yet didst thou set thy servant among them that eat at thine own table; which was showing him great kindness, and doing him great honour:

what right therefore have I yet to cry any more unto the king? to ask any favour of him, or make any complaint to him.

(m) "viris mortis", Montanus.

For all of my father's house were {n} but dead men before my lord the king: yet didst thou set thy servant among them that did eat at thine own table. What right therefore have I yet to cry any more unto the king?

(n) Worthy to die for Saul's cruelty to you.

EXEGETICAL (ORIGINAL LANGUAGES)
28. were but dead men] For David might have put them all to death. Possibly there is an allusion to the surrender of Saul’s sons to the Gibeonites (ch. 2 Samuel 21:6-9).

what right, &c.] Since all David’s favours to him were undeserved, he had no ground for making a complaint, and demanding the restoration of his property as a right.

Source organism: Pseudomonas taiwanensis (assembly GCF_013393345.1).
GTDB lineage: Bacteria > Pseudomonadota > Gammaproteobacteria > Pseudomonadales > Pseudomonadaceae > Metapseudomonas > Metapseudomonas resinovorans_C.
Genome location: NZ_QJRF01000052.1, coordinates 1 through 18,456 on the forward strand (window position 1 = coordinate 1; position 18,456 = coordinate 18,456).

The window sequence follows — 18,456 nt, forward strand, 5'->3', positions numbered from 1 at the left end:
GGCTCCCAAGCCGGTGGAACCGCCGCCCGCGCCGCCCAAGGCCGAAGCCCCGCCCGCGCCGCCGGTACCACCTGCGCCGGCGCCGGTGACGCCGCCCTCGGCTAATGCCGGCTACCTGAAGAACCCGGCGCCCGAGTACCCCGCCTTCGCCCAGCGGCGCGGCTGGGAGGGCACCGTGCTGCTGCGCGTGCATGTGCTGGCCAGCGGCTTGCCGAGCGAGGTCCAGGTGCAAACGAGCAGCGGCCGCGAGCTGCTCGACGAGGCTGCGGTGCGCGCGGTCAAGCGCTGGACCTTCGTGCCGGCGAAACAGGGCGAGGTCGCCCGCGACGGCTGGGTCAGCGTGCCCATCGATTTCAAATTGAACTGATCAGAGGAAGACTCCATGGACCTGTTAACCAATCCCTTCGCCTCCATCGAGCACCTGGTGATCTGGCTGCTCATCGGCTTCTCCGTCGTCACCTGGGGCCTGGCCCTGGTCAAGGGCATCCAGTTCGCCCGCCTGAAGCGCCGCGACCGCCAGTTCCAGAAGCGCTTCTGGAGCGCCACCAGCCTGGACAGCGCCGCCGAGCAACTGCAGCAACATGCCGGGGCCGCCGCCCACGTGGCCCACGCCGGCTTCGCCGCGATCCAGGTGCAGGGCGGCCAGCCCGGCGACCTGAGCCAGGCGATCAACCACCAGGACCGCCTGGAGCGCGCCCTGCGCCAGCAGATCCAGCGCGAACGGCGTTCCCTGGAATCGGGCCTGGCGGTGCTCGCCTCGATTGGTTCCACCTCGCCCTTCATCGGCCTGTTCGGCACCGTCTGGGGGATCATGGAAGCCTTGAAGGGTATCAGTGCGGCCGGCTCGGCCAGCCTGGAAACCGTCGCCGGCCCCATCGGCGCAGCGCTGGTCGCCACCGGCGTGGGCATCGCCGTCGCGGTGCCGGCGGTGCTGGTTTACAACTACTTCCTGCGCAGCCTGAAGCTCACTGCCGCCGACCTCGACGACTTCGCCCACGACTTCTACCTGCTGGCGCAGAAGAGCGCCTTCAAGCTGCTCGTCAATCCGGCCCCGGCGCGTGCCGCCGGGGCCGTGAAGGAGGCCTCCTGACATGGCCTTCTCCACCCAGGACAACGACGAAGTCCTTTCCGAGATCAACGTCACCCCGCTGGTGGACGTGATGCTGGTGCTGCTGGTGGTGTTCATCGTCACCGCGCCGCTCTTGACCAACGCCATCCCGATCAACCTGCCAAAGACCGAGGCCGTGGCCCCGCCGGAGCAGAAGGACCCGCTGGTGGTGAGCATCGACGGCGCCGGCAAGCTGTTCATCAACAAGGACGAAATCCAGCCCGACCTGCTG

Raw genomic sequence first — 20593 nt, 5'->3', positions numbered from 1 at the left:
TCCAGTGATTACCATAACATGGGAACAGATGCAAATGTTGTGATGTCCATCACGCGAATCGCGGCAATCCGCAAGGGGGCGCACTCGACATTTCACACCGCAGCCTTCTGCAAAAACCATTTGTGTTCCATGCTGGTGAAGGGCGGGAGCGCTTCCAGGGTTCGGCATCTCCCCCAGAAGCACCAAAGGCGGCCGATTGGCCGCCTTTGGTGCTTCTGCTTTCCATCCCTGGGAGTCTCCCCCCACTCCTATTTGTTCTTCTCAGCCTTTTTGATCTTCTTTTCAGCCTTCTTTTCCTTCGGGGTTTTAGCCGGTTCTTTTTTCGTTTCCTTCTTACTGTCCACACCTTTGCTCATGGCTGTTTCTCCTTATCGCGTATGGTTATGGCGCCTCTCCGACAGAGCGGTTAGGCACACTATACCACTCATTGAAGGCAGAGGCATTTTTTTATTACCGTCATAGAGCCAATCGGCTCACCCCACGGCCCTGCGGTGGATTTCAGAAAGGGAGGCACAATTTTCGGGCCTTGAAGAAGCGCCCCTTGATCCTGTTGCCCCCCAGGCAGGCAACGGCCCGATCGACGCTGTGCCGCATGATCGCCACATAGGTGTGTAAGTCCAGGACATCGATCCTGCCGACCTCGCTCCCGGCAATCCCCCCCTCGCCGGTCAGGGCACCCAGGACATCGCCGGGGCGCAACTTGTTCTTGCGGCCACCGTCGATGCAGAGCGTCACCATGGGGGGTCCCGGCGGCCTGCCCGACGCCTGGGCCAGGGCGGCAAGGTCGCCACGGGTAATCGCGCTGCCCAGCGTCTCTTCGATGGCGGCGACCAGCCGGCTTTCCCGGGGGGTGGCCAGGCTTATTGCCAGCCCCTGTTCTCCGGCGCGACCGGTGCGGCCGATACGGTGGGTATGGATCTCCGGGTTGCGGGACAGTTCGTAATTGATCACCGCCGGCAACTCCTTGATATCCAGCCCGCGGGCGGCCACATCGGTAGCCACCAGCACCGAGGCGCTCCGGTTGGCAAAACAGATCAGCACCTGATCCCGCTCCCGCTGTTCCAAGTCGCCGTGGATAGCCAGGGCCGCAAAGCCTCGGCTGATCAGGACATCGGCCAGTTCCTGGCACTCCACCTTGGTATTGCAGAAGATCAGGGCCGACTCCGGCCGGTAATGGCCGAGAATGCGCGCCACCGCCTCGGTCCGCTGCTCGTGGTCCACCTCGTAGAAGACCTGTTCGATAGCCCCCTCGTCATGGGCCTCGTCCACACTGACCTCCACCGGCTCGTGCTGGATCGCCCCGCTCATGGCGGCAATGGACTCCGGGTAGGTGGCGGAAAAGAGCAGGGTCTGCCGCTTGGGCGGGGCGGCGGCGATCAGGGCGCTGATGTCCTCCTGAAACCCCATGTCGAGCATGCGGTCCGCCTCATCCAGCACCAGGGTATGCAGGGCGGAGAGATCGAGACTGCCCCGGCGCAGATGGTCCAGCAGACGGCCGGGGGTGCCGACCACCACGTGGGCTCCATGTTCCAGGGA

2 Samuel 19:28"And he (Ziba) slandered thy servant to my lord the king." Mephibosheth had not merely inferred this from David's words, and the tone in which they were spoken, but had certainly found it out long ago, since Ziba would not delay very long to put David's assurance, that all the possessions of Mephibosheth should belong to him, in force against his master, so that Mephibosheth would discover from that how Ziba had slandered him. "And my lord the king is as the angel of God," i.e., he sees all just as it really is (see at 2 Samuel 14:17); "and do what is good in thy sight: for all my father's house (the whole of my family) were but men of death against my lord the king (i.e., thou mightest have had us all put to death), and thou didst set thy servant among thy companions at table (see 2 Samuel 9:7, 2 Samuel 9:11); and what right or (what) more have I still to cry (for help) to the king?" The meaning is, "I cannot assert any claims, but will yield to anything you decide concerning me." It must have been very evident to David from these words of Mephibosheth, that he had been deceived by Ziba, and that he had formed an unfounded prejudice against Mephibosheth, and committed an act of injustice in handing over his property to Ziba. He therefore replied, in evident displeasure (2 Samuel 19:29), "Why talkest thou still of thine affairs? I have said, thou and Ziba shall divide the field?" to which Mephibosheth answered (2 Samuel 19:30), "He may take the whole, since my lord the king has returned in peace to his own house." This reply shows very clearly that an injustice had been done to Mephibosheth, even if it is not regarded as an expression of wounded feeling on the part of Mephibosheth because of David's words, but, according to the view taken by Seb. Schmidt and others, as a vindication of himself, as said not to blame the king for the opinion he had formed, but simply to defend himself. But this completely overthrows the opinion held by Thenius and O. v. Gerlach, that David's words in 2 Samuel 19:30 contain nothing more than a revocation of his hasty declaration in 2 Samuel 16:4, and a confirmation of his first decision in 2 Samuel 9:7-10, and are to be understood as signifying, "Let everything be as I settled it at first; hold the property jointly," inasmuch as Ziba and his sons had of course obtained their living from the produce of the land. Moreover, the words "thou and Ziba divide the land" are directly at variance with the promise in 2 Samuel 9:7, "I will restore thee all the land of Saul thy father," and the statement in 2 Samuel 9:9, "I have given unto thy master's son all that pertained to Saul, and to all his house." By the words, "I have said, thou and Ziba divide the land," David retracted the hasty decree in 2 Samuel 16:4, so as to modify to some extent the wrong that he had done to Mephibosheth, but he had not courage enough to retract it altogether. He did not venture to dispute the fact that Mephibosheth had really been calumniated by Ziba, which was placed beyond all doubt by his mourning during the whole period of David's flight, as described in 2 Samuel 19:24. There is no ground for Winer's statement, therefore, that "it is impossible now to determine whether Mephibosheth was really innocent or not."